The Great War: Personal Stories from Downing Street to the Trenches, 1914-1916 [Bodleian Exhibition 2014]

This is an update on earlier posts about the First World War exhibition at the Bodleian Library. The final title has been agreed. It will run from 12 June until 2 November 2014.

JJ Poster 80

Parliamentary Recruiting Committee Poster no. 80, from the John Johnson collection.


Using letters and diaries of politicians, soldiers and civilians, all in some way connected with Oxford University, the exhibition will relate contemporary experiences of the Great War. It concentrates on the years 1914 to 1916, from the outbreak of war to the end of the battle of the Somme and the fall of Asquith. One of the themes of the exhibition is the challenge of leadership during wartime, and it will feature a variety of manuscript and print materials revealing different experiences and perspectives.  It includes letters of three Oxford-educated Prime Ministers: H.H. Asquith was brought down by the war, and Harold Macmillan’s experiences in the trenches were the foundation of his political career.  Clement Attlee fought at Gallipoli. Private papers of politicians relate stories from the Cabinet where aims and strategy were debated, detailing arguments and personality clashes not noted in the official record.  Letters of Oxford alumni who served as junior officers in the trenches on the western front and in far flung parts of the empire convey not only their experiences but also their ideas and beliefs about the war.  In Oxford academics engaged in fierce public debate about the war, while in one Essex village, the local rector compiled a diary to record the impact of war on his community, forming a chronicle which he passed on to the Bodleian Library at the end of each year. The rich print resources of the Library, including trench maps, posters, pamphlets and books, many acquired during the war, provide a backdrop to the personal stories.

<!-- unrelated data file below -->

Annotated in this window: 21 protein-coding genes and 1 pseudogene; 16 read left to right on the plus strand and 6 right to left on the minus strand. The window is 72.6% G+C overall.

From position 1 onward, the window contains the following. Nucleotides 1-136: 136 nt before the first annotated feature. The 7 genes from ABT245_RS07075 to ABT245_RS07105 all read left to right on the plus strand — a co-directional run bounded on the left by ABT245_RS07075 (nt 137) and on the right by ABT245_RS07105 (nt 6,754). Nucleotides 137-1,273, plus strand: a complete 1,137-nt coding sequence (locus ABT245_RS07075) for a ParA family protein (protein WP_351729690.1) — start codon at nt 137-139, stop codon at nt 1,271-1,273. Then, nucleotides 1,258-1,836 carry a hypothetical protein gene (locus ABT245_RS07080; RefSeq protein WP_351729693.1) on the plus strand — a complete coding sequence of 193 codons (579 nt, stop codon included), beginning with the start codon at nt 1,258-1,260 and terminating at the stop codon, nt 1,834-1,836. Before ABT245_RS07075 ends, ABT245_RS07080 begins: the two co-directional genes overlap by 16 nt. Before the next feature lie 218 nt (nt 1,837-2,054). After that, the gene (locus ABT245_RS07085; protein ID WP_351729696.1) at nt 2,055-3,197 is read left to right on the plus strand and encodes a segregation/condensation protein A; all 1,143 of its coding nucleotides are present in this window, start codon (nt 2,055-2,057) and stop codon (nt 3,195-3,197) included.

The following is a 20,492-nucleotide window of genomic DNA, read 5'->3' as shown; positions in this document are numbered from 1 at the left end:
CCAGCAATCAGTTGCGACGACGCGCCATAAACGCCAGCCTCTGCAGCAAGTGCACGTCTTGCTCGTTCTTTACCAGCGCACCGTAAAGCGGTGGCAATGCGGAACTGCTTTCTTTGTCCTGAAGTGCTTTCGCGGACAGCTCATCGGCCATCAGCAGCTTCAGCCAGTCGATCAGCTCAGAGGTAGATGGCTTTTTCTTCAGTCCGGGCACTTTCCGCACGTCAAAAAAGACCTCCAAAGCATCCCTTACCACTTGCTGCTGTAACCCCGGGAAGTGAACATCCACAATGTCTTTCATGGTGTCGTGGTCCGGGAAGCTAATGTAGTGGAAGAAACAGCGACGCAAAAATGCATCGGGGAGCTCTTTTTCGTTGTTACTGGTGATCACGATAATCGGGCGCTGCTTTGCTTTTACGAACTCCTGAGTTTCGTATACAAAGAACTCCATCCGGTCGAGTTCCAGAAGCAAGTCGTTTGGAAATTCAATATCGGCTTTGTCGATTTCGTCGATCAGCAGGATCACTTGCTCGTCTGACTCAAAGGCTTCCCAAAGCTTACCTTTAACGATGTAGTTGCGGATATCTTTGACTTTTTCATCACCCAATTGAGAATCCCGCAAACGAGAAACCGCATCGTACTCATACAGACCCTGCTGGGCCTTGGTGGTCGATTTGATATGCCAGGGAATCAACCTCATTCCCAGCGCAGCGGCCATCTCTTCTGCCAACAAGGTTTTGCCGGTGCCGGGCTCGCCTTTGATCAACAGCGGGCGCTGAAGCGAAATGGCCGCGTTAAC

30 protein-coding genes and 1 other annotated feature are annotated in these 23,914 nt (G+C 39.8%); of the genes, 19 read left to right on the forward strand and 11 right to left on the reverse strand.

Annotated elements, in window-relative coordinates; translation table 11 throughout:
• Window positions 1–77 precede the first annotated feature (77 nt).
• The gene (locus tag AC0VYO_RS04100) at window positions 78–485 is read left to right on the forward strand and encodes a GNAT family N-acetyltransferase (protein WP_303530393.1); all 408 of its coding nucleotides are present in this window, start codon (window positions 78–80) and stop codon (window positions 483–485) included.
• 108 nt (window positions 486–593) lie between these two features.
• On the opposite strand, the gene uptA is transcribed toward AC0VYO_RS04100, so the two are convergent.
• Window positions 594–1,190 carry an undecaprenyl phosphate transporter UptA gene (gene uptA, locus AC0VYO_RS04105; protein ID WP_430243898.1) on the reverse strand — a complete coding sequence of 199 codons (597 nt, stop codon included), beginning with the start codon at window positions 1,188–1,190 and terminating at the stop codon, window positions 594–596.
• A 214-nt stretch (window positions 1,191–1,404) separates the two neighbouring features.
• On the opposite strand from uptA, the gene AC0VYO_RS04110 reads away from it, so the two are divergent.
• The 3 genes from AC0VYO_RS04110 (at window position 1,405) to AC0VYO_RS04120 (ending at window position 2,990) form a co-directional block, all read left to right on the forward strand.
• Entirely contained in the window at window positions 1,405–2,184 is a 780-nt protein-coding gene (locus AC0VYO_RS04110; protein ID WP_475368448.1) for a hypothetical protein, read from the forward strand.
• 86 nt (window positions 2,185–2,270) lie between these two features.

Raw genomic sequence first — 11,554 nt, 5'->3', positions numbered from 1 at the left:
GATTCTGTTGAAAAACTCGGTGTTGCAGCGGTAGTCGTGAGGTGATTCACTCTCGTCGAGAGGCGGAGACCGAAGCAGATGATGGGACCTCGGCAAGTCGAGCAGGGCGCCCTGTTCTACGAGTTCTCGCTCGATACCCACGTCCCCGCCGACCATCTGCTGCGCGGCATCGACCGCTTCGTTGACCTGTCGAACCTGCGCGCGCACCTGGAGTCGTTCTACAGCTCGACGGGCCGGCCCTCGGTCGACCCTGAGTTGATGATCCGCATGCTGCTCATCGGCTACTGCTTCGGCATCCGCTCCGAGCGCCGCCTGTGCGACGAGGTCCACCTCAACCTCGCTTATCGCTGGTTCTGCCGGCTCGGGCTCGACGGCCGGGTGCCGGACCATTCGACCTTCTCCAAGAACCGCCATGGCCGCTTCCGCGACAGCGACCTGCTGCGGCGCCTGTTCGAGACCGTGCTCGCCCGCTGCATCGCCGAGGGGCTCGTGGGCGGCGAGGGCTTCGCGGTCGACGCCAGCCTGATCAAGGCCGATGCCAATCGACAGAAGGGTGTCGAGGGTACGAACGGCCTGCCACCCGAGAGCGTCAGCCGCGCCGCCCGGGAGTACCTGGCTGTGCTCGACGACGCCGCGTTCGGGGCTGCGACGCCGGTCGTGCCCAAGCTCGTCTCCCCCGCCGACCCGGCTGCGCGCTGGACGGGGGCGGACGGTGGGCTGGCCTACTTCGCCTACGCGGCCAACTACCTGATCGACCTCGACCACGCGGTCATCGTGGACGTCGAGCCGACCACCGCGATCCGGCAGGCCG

The exhibition is part of a series of three different but connected exhibitions in three countries looking at ‘War in the Archives’. The Bodleian exhibition is the second of the three, between August 1914 Literatur und Krieg at the Deutsches Literaturarchiv, Marbach,  which opened last week, and 1914, La Mort des Poètes at the Bibliothèque nationale et universitaire de Strasbourg, which will open in the Autumn of 2014.  At the core of the partnership is the German expressionist poet Ernst Stadler, born in 1883 in Alsace, then part of Germany, educated at Strasbourg and Oxford where he was a Rhodes Scholar. He was killed by a British shell at Zandvoorde in October 1914 in an action noted in the diary of brigadier Ernest Makins now among the Bodleian’s collections. In the Bodleian’s own archive there is an entry in the register for Ernst Stadler of Magdalen College, admitted to the Library to study English literature in November 1906.

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